La Torre di Pascoli

Villa Torlonia, referred to by Pascoli as “La Torre” (“The Tower”), is a splendid exemplar of a 17th-century villa of Romagna.  Located on the road that joins San Mauro Pascoli and Bellaria-Igea Marina, it occupies a total area of 8,500 square meters.  It consists of a main complex with an inner courtyard and two detached buildings:  the first of these contains the small church of SS. Peter and Paul as well as what was once the home of the Pascoli family, while the second, the Casa dei Fattori, is currently a restaurant.
Villa Torlonia was the center of the land holdings owned by the Torlonia family, which were once managed by Giovanni Pascoli’s father, Ruggero.  La Torre witnessed the painful fermentation of Pascoli’s poetry.  It was here that on August 10, 1867, the Pascoli family saw the arrival of the faithful “black and white mare” that brought their father home after his murder by unknown assassins upon his return from the market in Cesena.  At that point the Pascoli family was forced to leave the Torlonia farm and return to the house in the town center where Giovanni was born.
The origins of La Torre are, however, much older:  the current tower descends from the Roman-era “Giovedia” (Temple of Jupiter), where, according to learned local tradition, Julius Caesar stopped to pray after crossing the Rubicon in 49 BCE.  At first a Roman fortress, La Torre was later owned by the Malatesta and was the residence of Antonia da Barignano, mother of Pandolfo and Novello.
In 1780 Pope Pius VI (Angelo Braschi) granted La Torre to his nephew Luigi Onesti Braschi in perpetuity.  In 1828 the property passed to Duke Don Giovanni Torlonia.
His son, Alessandro Torlonia, transformed La Torre into a large estate with 145 farms.  Indeed The Torlonia family converted La Torre into a model agricultural business, which continued to prosper until the end of the Second World War, achieving significant results under the management of the noted agronomist and engineer Leopoldo Tosi of Rimini.  Tosi was responsible for the selection of the cattle breed “gentile romagnola” as well as for the production of quality wines, such as the Champagne La Tour, sought after by the poet Giovanni Pascoli himself.  Upon the death of Giovanni Torlonia, his grandchildren sold the property, which caused unrest in the early 1950s among farmers who wished to prevent the break-up of the estate.  In the end the farms were sold off separately and the tower became the property of private persons.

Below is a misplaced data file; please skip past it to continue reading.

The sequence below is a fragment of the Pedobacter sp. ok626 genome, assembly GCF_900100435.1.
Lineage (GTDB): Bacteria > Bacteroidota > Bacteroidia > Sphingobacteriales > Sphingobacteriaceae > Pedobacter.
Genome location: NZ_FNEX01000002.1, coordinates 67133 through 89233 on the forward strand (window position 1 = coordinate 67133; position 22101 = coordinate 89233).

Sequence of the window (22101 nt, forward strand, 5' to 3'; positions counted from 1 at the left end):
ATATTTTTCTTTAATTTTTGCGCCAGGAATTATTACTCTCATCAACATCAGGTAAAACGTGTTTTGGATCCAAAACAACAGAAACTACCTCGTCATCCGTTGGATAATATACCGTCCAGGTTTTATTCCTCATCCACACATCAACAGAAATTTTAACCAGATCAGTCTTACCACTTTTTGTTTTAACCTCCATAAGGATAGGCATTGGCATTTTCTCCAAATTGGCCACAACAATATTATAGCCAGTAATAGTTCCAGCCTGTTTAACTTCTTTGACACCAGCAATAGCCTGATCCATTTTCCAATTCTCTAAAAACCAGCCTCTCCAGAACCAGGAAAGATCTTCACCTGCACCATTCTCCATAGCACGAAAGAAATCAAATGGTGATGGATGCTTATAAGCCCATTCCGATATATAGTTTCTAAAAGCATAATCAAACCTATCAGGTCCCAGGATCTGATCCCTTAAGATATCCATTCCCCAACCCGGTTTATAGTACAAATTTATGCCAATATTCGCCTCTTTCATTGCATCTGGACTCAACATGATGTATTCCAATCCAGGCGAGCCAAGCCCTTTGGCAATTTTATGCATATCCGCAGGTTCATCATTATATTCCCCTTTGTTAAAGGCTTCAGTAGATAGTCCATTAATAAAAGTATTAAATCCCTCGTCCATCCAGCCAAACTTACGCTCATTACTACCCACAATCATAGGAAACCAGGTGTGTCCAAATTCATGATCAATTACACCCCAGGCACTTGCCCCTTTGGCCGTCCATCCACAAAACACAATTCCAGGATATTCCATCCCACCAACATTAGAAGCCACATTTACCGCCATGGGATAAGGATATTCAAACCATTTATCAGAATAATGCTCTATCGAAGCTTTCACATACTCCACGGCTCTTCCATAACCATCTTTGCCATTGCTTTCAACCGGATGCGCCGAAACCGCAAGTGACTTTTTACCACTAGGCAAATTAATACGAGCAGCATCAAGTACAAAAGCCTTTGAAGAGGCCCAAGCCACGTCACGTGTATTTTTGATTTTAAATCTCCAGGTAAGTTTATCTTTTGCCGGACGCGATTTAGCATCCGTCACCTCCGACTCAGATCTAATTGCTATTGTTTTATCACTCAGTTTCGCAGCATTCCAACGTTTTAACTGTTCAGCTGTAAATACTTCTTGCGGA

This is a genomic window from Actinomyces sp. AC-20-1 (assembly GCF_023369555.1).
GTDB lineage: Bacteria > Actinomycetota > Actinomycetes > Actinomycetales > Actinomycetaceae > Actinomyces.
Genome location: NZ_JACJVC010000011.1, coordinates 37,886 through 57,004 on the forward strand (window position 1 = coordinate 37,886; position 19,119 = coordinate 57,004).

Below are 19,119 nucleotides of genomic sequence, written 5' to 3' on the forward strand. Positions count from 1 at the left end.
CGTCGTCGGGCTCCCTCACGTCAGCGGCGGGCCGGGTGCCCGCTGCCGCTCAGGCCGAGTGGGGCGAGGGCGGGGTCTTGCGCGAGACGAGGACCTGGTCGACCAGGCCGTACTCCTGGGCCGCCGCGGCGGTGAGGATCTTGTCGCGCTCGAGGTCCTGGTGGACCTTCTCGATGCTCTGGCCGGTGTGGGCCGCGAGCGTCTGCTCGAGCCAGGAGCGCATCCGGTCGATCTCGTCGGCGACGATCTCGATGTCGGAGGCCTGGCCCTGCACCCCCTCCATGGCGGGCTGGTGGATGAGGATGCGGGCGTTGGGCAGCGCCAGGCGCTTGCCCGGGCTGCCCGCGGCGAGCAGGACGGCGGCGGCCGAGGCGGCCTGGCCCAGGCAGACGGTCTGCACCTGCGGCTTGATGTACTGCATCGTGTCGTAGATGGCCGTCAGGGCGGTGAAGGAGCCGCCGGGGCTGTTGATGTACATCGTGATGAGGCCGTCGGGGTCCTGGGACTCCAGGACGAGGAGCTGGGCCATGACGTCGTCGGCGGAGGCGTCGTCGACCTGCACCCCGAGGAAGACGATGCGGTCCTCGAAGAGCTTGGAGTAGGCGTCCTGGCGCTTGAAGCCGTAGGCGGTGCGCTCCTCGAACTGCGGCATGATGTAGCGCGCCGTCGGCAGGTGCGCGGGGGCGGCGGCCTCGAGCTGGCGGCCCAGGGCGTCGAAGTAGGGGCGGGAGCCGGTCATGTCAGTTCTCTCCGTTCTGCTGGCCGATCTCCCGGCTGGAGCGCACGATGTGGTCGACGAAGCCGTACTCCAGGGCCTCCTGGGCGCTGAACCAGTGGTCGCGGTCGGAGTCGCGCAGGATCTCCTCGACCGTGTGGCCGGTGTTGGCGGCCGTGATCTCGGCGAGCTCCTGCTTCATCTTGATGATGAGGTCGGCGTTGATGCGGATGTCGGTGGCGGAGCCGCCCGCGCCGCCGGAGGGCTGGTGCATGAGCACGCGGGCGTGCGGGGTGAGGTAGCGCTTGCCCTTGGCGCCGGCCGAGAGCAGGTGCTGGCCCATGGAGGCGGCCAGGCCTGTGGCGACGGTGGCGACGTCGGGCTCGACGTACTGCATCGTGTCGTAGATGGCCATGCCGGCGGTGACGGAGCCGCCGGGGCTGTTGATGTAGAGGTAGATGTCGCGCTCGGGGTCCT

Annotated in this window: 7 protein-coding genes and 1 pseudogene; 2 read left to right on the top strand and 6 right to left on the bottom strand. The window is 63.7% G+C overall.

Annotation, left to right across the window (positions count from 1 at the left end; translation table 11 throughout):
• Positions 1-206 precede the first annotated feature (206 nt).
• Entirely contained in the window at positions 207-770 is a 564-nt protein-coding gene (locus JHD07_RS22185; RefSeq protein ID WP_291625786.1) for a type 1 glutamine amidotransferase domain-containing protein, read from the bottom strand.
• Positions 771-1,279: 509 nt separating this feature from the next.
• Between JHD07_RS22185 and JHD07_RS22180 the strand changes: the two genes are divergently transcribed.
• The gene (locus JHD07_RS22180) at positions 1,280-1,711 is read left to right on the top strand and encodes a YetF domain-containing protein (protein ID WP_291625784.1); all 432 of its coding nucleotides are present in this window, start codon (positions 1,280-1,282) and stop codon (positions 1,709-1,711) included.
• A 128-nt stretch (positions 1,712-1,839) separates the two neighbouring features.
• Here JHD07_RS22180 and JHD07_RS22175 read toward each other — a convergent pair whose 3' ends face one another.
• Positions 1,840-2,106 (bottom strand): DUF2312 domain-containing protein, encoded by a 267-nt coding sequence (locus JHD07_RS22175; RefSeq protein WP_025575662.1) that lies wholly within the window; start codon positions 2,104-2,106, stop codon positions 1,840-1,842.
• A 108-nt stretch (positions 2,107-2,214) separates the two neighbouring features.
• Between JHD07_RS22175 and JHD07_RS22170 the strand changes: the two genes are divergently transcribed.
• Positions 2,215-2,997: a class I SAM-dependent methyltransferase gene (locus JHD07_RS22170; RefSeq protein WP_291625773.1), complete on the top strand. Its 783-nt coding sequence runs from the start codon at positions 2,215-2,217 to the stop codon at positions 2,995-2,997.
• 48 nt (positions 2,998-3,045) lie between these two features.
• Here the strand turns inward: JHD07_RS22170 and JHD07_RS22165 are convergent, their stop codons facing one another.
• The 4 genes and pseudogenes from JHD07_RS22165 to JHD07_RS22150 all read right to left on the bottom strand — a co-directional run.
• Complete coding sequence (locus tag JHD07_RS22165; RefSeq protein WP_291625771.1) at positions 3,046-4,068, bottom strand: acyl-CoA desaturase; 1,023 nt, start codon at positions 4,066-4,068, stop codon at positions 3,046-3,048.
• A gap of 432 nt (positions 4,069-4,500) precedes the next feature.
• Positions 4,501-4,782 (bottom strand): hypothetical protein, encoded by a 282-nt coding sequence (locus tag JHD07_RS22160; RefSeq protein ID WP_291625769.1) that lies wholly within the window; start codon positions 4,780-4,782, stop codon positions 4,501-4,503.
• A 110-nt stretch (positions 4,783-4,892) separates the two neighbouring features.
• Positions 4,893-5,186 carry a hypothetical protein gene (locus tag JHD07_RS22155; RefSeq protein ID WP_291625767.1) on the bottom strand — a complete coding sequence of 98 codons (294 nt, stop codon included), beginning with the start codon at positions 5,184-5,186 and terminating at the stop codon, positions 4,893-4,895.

In 1974 the Ministry of Education declared the structure of particular historical interest, placing it under state supervision as a characteristic (and today quite rare) example of a 17th/18th-century villa of Romagna.
Since 1983 the Villa Torlonia has been owned by the municipality:  that year marked the beginning of restoration efforts which aim to return the Villa to its former splendor.

The Parco Poesia Pascoli

Today Villa Torlonia, together with the poet’s house of birth (Museo Casa Pascoli), forms part of the Parco Poesia Pascoli (“Pascoli Poetry Park”), an open cultural initiative promoted by the municipal government with the aim of fostering appreciation for the ties of Giovanni Pascoli’s poetry to his birthplace San Mauro as well as for the remarkable qualities of the entire area connected with the poet’s life.  
As part of this initiative, the Villa Torlonia was reopened to the public in 2014.  It has made new areas available for performances, exhibitions, concerts, weddings, conferences and events.  By making the complex accessible every day of the year, the municipal government aims to make the Villa a point of reference for cultural activities and tourism, hoping to promote connections between tourism in the coastal areas and that in the Romagna hinterland.
In addition to programming numerous events aiming to promote the qualities of the region, this initiative wishes to revitalize the structures of the complex itself:  in the works are a new Sala del Teatro (Theater Hall) for winter performances, new exhibition rooms (the Sala delle Tabacchine and the Sala delle Tinaie, dedicated to tobacco processing and wine production, respectively) and a multi-media interactive museum devoted to the life and works of Giovanni Pascoli and Romagna generally.
In the last few years, the Villa Torlonia  has become a point of reference for cultural events and performances, thanks to the involvement of local and regional cultural associations and citizen groups.  It has played a role in connecting the coast with the hinterland:  indeed it has become the first stop for “beach tourists” who make their way into the hinterland to discover the places and stories that this stretch of land has to offer.


Info and contacts: Comune San Mauro Pascoli,  Facebook page: Villa Torlonia Parco Poesia Pascoli
Tel. 0541 936025,  Website:

Notivà dal Museo

Villa Torlonia apre al pubblico.